One of the threads I saw running throughout The Ideation Conference (you can find other reflections here) was the importance of good storytelling.

Many (most?) nonprofits struggle to raise awareness for their work, find donors and raise support.  From organizations such as Invisible ChildrenOne Day’s Wagescharity: water, and Nuru International, it is clear that communications is not a nice touch to throw on at the end if your organization has time, but a crucial part of the work itself.

Stories that grip people’s hearts will naturally lead to participation and contribution.  And telling those stories requires a willingness to invest.

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Telling Effective Stories

charity: water consistently produces high-quality videos to communicate not only what they do, but why they do it.  Here is a recent example:

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This brilliant motiongraphic video from Nuru International was produced in-house and explains simply some of the complexities of their work:

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Tell Your Story

Now, most of our organizations are not well-connected enough to have the director of Hotel Rwanda direct and Jennifer Connelly star in a promotional video pro bono for us, but similar principles can guide even the smallest teams. If you were to sit down with a friend, how would you answer the following questions in a compelling way:

Why do you believe in your work? Why should your friends & family?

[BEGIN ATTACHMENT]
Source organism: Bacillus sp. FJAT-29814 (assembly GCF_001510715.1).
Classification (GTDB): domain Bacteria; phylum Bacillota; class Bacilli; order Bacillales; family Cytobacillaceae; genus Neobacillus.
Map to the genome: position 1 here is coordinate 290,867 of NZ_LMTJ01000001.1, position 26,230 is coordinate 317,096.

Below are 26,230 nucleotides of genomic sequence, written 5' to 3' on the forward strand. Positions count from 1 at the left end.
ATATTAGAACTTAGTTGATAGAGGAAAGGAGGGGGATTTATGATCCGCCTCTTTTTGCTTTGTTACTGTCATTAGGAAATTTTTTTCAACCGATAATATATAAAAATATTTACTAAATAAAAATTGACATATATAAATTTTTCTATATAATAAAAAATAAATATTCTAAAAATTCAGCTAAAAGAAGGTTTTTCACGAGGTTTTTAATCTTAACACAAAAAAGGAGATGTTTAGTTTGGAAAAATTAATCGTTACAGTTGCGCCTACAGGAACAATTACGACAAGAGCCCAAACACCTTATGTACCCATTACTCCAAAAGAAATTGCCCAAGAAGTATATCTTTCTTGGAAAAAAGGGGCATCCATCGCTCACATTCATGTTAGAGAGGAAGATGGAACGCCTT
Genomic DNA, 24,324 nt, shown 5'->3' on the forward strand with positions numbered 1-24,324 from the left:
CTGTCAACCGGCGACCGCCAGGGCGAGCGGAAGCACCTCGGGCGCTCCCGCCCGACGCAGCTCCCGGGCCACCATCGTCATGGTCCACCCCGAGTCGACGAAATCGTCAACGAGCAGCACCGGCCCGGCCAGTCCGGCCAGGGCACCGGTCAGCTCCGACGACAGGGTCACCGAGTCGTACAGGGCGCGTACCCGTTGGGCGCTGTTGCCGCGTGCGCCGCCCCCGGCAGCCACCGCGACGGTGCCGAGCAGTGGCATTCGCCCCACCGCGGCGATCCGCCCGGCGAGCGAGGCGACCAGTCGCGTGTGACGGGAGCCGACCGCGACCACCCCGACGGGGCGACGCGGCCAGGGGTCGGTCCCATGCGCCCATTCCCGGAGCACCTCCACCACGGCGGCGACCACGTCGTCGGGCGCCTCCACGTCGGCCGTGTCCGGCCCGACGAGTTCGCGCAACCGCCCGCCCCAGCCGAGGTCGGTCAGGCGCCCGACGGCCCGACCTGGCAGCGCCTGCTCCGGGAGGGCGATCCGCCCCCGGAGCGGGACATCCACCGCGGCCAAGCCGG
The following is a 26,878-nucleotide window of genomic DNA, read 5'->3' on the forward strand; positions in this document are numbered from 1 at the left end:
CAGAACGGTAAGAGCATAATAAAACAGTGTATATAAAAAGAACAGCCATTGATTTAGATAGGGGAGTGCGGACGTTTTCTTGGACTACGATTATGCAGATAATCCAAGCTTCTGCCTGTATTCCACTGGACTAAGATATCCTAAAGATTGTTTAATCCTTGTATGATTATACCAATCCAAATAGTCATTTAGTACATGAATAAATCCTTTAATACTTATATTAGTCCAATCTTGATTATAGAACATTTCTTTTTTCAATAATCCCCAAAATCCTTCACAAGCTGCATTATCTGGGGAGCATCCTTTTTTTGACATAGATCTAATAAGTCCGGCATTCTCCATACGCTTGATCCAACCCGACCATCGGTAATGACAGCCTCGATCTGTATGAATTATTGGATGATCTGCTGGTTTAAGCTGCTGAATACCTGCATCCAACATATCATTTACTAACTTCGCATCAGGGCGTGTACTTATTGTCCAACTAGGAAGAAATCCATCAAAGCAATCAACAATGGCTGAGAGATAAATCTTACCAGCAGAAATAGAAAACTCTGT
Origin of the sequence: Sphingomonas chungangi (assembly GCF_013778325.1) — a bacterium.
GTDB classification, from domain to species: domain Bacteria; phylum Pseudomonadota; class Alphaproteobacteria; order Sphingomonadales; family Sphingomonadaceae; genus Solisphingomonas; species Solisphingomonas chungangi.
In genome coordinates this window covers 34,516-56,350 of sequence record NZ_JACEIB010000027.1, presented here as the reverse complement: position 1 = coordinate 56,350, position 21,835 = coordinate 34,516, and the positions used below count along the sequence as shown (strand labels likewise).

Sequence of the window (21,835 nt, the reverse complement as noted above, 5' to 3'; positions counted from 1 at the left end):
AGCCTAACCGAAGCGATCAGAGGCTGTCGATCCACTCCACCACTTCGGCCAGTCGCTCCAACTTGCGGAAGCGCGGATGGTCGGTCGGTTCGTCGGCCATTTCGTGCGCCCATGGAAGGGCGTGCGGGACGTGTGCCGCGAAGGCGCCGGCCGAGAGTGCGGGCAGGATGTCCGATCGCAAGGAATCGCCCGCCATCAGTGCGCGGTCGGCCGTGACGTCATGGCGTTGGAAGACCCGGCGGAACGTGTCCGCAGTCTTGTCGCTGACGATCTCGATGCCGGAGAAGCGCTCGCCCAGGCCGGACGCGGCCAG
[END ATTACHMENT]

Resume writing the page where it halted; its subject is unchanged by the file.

One of the speakers at The Ideation mentioned that, if you can’t get your immediate family behind your idea, then maybe you need to re-think things a bit.

Via marketing maven and all-around social networking guru @decart, here are some useful tips on creating a hook for your story and engaging your members.

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Invest In Your Creatives

Among both charity: water and Invisible Children’s first hires were their creative teams (or, at the beginning, creative person).  As charity: saw the need for telling their story through videos, their creative took on the task of learning how to edit video, and they grew from that point.

At The Ideation, I met and/or connected via Twitter with many talented videographers, graphic designers and organizational consultants (as well as in-house creatives) who passionately care about people and finding ways to create a better world.  If your organization does not have the capability to produce creative content on your own, there are many who can help you out (at a reasonable cost).

In any case, organizations must be willing not only to invest financially in communicating their stories, but also in time, imagination and hard work.

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